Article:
“God was not pleased with most of them, for they were struck down in the desert. These things happen as an example for us. So that we may not desire evil things as they did. These things happen to them as an example. And they have been written down as a warning to us, upon whom the end of the ages has come.” St. Paul is insisting how much the history of Exodus and of the people going through the desert is also a teaching that God has given us. It has a message for us, in a sense, it’s your story also. So, what does this desert, which is so important in Scripture, and not just for them, but for us? What is its meaning in our lives? And I think of this a lot, because listening to a lot of people and the experiences that a lot of people are having right now, a lot of you, also for our own community, for our own little mission. And I’ve had a lot more experience in the desert, than I wanted too. And so, it’s given me a lot of chances to reflect the desert. And so, the desert might seem a very discouraging topic. I think it’s hard, but on the contrary, I think it gives a lot of hope. So, what do we mean by the desert? So, there’s different senses of the desert. Of course, one thing is the place that the desert that the Israelites are going through. But the desert can also mean a special effort that we are making for a time, like Jesus who went into the desert for 40 days. It was a special effort that He was making, a special spiritual effort. Or like Lent, Lent is in a sense, like a desert, a special time in which we are putting aside some things that give us pleasure and making a special effort. Or maybe a person is going on a retreat, or like the men making the Exodus 90 are different programs, that in which we for time, we make sacrifices to make a special spiritual effort. So those are deserts that we choose. But then there’s also deserts that are not our choice. But that God gives us sometimes, a period of trial. A lot of the saints have talked about a period of trial, a very difficult period of trial that they went through, like St. Faustina talks about it, right at the very beginning, for her vacation. And Mother Teresa, we’ve talked about hers, which seemed to last pretty much all her life, after a certain point. And so that leads us to this other sense of the desert, the desert, not just as a short period, but the desert, basically, as the Christian path on this life, or Christian experience on this earth. God didn’t create the world as a desert, God created the world, as a paradise, as a beautiful garden. But it’s sin, the desert is caused by sin, which caused us to experience a harsh, barren world, the way our world is often harsh, now. And so that’s why our life can be our experience can be a very hard, cold world, we think, for instance, of all the people suffering right now, in the Ukraine and so many other places, and not just far away, but close, life can be very hard. So, the desert, reflecting on the desert helps us to be realistic about life. But also, it’s helpful and gives us hope. So, I want to focus on three key points about the desert. The first point is the desert is hard. The desert is dry, barren, lacking and consolations, and whether it’s the physical desert, or whether it’s the interior desert, a desert, which is dry and experience in which even our spiritual life, we’re trying to follow the Lord, which may be at one point had a lot of consolations, and a lot of enthusiasm. And now I see this all the time, and I’ve experienced it often myself things, that used to be like maybe prayer or prayers of devotions or so forth that used to give us a lot of joy, and consolation and peace, and now we don’t feel any attraction to them and they don’t seem to be helping us in the same way. And following the Lord has become very difficult. The desert is also often confusing and dark. A lot of things don’t seem to make sense, we don’t understand very well, what’s happening. And the desert can be frightening because we can feel like we’re not going to be able to survive. That’s the way the Israelites felt. And so it’s interesting that I’ll just read one passage from the Israelites that it’s striking how even after so many miracles that they saw, the desert was so hard that even after all these miracles, they were tempted to turn back. There’s one passage where it says, “with their patience worn out by the journey,” and I think how much this also speaks about the Christian journey, “with their patients worn out by the journey, that people complained against God and Moses, why have you brought us up from Egypt to die in this desert?” So again, even though they’ve seen miracles, the desert is so barren, and so hard, that they feel they’re gonna die. They said, “Where there is no food or water. We are disgusted with this wretched food. We’re discussed and we’re sick of this wretched are sick and tired of the food.” What is the wretched food? It’s the manna that the Lord is giving them. At one point, the manna, says it’s the bread from heaven that had all the delights that each person wanted. And that must be true in a certain sense, but also hear them saying, “We’re sick and tired of this food that you’re giving us every day.” What are we eating today? Manna for breakfast, manna for lunch, manna for dinner. Well, sometimes I had quail too. That was good, though, but it was quail and manna every day. Quail and manna, quail and manna, quail and manna. So they’re, there. So, the Bible is so frank and honest about this path. Even with all these miracles, where they’re saying, “We’re disgusted with this food you’re giving us and we’re sick and tired of this path. We’re going to die here.” And so it’s a sign for us, a very clear sign of how hard this path of God had become. And how hard the path our path as a Christian can become. Our path of following God’s will, give us this day our daily bread. And Jesus says His bread, His nourishment is to do the Father’s will. Sometimes the Father’s will gives us joy. But sometimes our Father’s will, we feel like we’re stuck in a desert, and it’s the same old food over and over, which for our humanity, it’s not very appealing. So what is this bread doing? It’s sustaining them. It’s keeping them alive. But it doesn’t taste very good. They’re sick of it. And so, it’s healthy for their bodies. But it’s not, you know, it’s like a leavened bread. And so, they have to make a decision. Do we persevere in this path? Which is sustaining us, but it’s so hard? Or do we turn around?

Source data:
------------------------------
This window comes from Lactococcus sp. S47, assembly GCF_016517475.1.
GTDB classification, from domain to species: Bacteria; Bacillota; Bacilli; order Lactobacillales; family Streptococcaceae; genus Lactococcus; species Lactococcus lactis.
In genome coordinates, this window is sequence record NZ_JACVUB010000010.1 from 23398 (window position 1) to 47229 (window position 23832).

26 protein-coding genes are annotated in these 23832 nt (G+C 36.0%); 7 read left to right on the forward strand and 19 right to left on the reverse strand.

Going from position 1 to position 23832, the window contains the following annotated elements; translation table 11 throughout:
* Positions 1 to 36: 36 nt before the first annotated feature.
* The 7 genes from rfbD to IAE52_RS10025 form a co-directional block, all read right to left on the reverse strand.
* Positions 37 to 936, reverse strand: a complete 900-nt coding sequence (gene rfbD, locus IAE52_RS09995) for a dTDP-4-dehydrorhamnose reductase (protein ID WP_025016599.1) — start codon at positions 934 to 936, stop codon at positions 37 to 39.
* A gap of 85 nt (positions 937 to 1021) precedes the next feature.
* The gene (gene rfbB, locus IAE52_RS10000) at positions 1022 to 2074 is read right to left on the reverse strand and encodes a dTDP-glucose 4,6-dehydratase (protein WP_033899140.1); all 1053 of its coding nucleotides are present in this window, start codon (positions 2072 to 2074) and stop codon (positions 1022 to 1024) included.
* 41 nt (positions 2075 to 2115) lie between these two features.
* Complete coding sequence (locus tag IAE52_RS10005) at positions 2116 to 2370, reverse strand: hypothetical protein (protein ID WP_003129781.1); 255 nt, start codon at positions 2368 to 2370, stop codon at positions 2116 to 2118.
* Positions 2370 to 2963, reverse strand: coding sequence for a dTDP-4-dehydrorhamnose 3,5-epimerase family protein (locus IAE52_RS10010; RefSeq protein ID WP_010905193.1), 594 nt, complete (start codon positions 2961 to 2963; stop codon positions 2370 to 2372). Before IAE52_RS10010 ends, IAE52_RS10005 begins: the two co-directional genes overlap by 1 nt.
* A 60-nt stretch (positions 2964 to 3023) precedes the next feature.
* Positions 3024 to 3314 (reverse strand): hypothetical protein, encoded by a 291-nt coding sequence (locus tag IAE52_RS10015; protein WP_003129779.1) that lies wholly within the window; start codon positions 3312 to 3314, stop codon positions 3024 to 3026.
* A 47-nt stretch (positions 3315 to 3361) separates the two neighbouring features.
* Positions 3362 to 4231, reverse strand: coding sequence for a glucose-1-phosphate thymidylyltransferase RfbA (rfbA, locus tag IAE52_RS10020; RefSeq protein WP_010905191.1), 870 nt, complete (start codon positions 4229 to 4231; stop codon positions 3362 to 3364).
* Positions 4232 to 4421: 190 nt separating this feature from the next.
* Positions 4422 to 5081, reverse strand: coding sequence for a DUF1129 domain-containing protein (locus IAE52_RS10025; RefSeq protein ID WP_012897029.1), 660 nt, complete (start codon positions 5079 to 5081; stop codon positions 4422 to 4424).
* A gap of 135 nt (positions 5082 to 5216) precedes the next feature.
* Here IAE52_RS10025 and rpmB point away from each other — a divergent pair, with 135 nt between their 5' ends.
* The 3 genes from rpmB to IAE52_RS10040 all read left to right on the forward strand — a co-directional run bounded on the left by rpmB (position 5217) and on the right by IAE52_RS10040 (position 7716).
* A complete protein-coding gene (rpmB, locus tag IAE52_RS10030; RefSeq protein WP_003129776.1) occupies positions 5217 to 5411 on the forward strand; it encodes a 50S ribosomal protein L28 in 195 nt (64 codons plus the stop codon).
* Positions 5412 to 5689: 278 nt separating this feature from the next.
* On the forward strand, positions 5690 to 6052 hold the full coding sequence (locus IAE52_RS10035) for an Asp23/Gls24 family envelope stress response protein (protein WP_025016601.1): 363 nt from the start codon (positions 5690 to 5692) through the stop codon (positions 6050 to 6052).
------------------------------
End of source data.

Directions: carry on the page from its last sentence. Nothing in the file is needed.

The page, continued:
Do we give up? Even this bread, of course, we can also see it as a reference to the Blessed Sacrament, to the Eucharist. The Eucharist truly is the bread come down from heaven. But sometimes we can feel all the same old Mass, same old Mass. How many boring Masses with boring priests giving long homilies that we’ve been to. So the Mass in the Eucharist, sometimes the Lord can give a special graces and what you feel so much His presence. But sometimes, we don’t feel anything, many times we don’t feel anything. We can feel like the Israelites. It’s this bread in the desert, which doesn’t give us satisfaction, doesn’t give us consolation, but is still sustaining us. So sometimes the Eucharist and many times the Eucharist is like this bread in the desert. St. Faustina says, “although the earth is so filled with people, I feel all alone. And the earth is a terrible desert for me.” The earth is a terrible desert, and this is St. Faustina who is receiving all these graces from the Lord, and she says the earth is a terrible desert for her. And so, it shouldn’t surprise us, it’s often our experience as a Christian, the earth we begin to experience as sometimes that there’s good things. Again, for instance today we have a beautiful day but oftentimes spiritually the earth is like a desert. She says, “Oh Jesus, Jesus, you know and understand the ferventness of my heart. You alone Lord can fill me.” You alone can fill me and she, even though she’s experiencing while at the same time, her experience of Him is still so far from what she is hoping for. So, one of the important things to realize is that the fact that things are hard, doesn’t mean that our life is like a desert, it doesn’t mean that something went wrong, that we took the wrong path. That’s what the Israelites were saying, this is not, this can’t be the right path because this is way too hard. We want the promised land. This doesn’t feel at all like the promised land. But so, one of the things this is teaching us is that the path to the Promised Land is the desert. But it doesn’t look like a path to the Promised Land. Doesn’t feel like you’re past the promise and feels like the opposite? So that’s the second point, the first point the desert is hard. The second point is the desert is, and this is a good point, the desert is temporary. It doesn’t last forever, it’s a journey, it’s a passage. And you know, a lot of times trips are not so easy. A lot of times we have to leave the comforts of home. And a lot of times trips can involve a lot of sacrifice, especially some trips and more difficult places. And they might not be fun at all, they might not be enjoyable at all, but we’re doing it sometimes to get to someplace. Because we want to get to the destination. Sometimes it’s not the trip that we enjoy. But it’s worth a sacrifice, making a sacrifice to get someplace. And that’s what this is, the desert. It’s not because we enjoy the desert, but it’s to get someplace. And that’s a reminder that our life on earth is not the destination, it’s a passage. And that’s not something controversial to say. But in our world, so much of our world is trying to make us forget that, to see this earth as all that there is, instead of a passage. There’s a long time ago, I think it was probably in the 60s, there was an old beer commercial that said you only go around once in life they have to grab all the gusto. And I guess there was some beer, I don’t know, Budweiser, Schlitz or something but so kind of like that. You’ve got to grab for the gusto with as much Budweiser, Schlitz as you can get and enjoy life, the maximum because that’s the only opportunity you have, instead of telling us that you’re going on once in life. So, you have to use this opportunity to achieve the real infinite happiness that God wants you to have. Because this is our only opportunity, this is the only life to prepare for that. So, the desert is temporary. That’s important. And the third point is the desert is effective. It doesn’t feel like the right way, it doesn’t feel like the right path. It doesn’t feel like the path to God because God seems absent. But it is the path to God. God is forming us, the desert is a formation. And the Lord says, and this is the passage from Deuteronomy, Deuteronomy was at the very end of the Israelites as after their passage through the desert as they’re just about to enter into the promised land. This is the teaching from Deuteronomy, then so I’ll read you a passage. “The Lord says to Moses, the whole commandment that I command you today, you shall be careful to do that you may live and multiply and go in and possess the land that the Lord swore to give your father.” So that’s the reason. This is so you can go into the Promised Land. “And you shall remember the whole way the Lord your God has led you to these 40 years through the desert, wilderness.” So, now he’s going to say why, “that He might humble you.” So, the desert was to humble them. The desert is to humble us. When the Lord gives us great spiritual consolations and spiritual highs. There’s a big danger of pride, spiritual pride, when He leads us to the desert, that’s so hard and so poor and so humiliating. The desert is humiliating. But it helps to make us humble. That’s one of the great things that the Lord says that He might humble you, humility is so important. That’s one of the roles that the desert is to humble us. He says testing you to know what was in your heart, that is to purify our heart, whether you would keep His commandments or not. So, the desert is a place of testing. It’s not hard to be faithful to the Lord when He’s giving us spiritual highs. But when the Spirit, when it’s more spiritual low, when everything is so difficult, that’s when we really have to choose, am I going to continue or not? That’s a real test. “And He humbled you and let you hunger, and fed you with manna, which you did not know. Nor did your fathers know, that He might make you know that man does not live by bread alone, but lives by every word that comes from the mouth of God. Your clothing did not wear out on you, and your foot did not swell these 40 years.” That is the Lord saying, it was very hard. But you see how I sustained you. It wasn’t fun, it was hard. But you see how I sustained you and gave you what you needed. “Know then in your heart that as a man disciplines His Son, the Lord your God disciplines you.” So that’s what the desert is, it’s a formation, the Lord is forming us for Himself. “So, you shall keep the commandments of the Lord your God, by walking in His ways and fearing Him.” And so now he’s going to talk about the promised land for the Lord. So, imagine this is the people who’ve just spent 40 years in this terrible, barren, dry, rock, empty desert. “For the Lord, your God is bringing you into a good land, a land of brooks, of water, of fountains, and springs.” You know, we just given some new land here nearby. And one of the exciting things was when we found that there was a spring of water on that land, you know, because water is so scarce here. “So this is a land, of brooks of water, of fountains and springs flowing out in the valleys in the hills, a land of wheat and barley, of vines, and fig trees, and pomegranates. A land of olive trees, and honey, a land in which you will eat bread without scarcity, and what you will lack, nothing, a land who stones are iron, and out of those hills, you can dig copper, and you shall eat and be full. And you shall bless the Lord your God for the good land that He has given you.” So, the desert, they’re not meant to stay in the desert. The desert is to prepare them for the promised land. But what is the promised land, it’s not just Palestine. The real Promised Land, the Promised Land is an image of heaven, of the paradise that God is preparing for His children. So, we had today, Moses being called to lead his people from the slavery and oppression of Egypt. And Moses is a sign of Jesus, who is called to lead us, if we listen to Him, to lead us from the slavery and oppression of satan and sin, to the promised land of Heaven. But this life is our desert passage, that desert passage, which is to prepare us. So, the desert is about, it’s not just getting from one place to another, it’s about a formation, an interior transformation of us. That’s why the Lord says to the prophet Hosea, “I will lead you to the desert, and I will speak to your heart.” He says He’s talking about us, I will lead you to the desert, the desert, this difficult time, which is leading us from all the things that distract us, and tempts us and seduce us, He’s leading us away from that, to speak deeply to our heart. So that’s what the desert is. It’s an opportunity to hear the Lord in the depths of our heart. So the desert, as I said, it’s very effective. Because we have in the trial of the desert, we have to make the decision. Do I trust the Lord? Even though this path is very frightening? Or do I not trust? Do I hope in the Lord, that even though this path does not feel good at all, but I hope that He will lead me through to the joy that He has promised? And the desert is a test of love. Is the Lord first in my life, so that I’m willing to follow Him even when the path is painful and hurts? Or are there other things that I prefer before the Lord? So, the desert is a place of testing and formation. And so also the desert or the desert, isn’t just a place of testing, it’s a place in which each one of us has to make a decision. It’s a place of free will and decision, do I accept His will. Because the more we cooperate with Him, nobody likes the desert. But the more we cooperate with the Lord, say, Lord, I don’t like this. But I trust in You. You’re leading me through this, so I accept your will. If the Israelites had accepted God’s will, they would have gone through the desert much faster, I think it was going to be about a year and a half. And it was 40 years. Many died in the desert because they weren’t trusting the Lord. They weren’t cooperating. They weren’t accepting. So, we don’t have to like the desert. But the Lord’s not bringing us to it because it’s a fun place, but because it’s effective to getting us where we need to go. And the more we cooperate, the more we accept, the faster and easier it can go. And so, this is a prophecy from Isaiah, about the desert blossoming, the transformation, the desert, “the wilderness, and the desert shall be glad. The dry land shall rejoice and blossom, like the crocus it shall blossom abundantly and rejoice with joy and singing. They shall see the glory of the Lord, the majesty of our God. Strengthen the weak hands, and make firm the feeble knees, say to those who have an anxious heart, be strong, fear not, Behold, your God will come with vengeance with the recompense of God, He will come and save you. For the waters break forth in the wilderness, and streams in the desert. The burning sand shall become a pool, and the thirsty ground, springs of water, no lion shall be there.” That’s what also the terrifying things the desert or the beasts that are there, “no lion shall be there, nor shall there any ravenous beasts come up on us, they shall not be found there, but the redeemed shall walk there. And the ransomed of the Lord shall return. And come to Zion was singing. everlasting joy shall be upon their heads, they shall obtain gladness and joy, and sorrow and sighing shall flee away.” So, the Lord did not make us for the desert. He made us for everlasting joy. But the desert is the path that He leads us through to this everlasting joy. “I will lead you to the desert and speak to your heart.” So do not be surprised or dismayed when we experience spiritual deserts, but to let the Lord lead us through that, and purify and transform us through that, to lead us to the promised land. So we ask our Blessed Mother to be with us on this path so that we don’t give into discouragement, that we realize that as dark and dry as it is, if it’s the Lord’s will, it’s the right path. Jesus, we trust in You. Amen.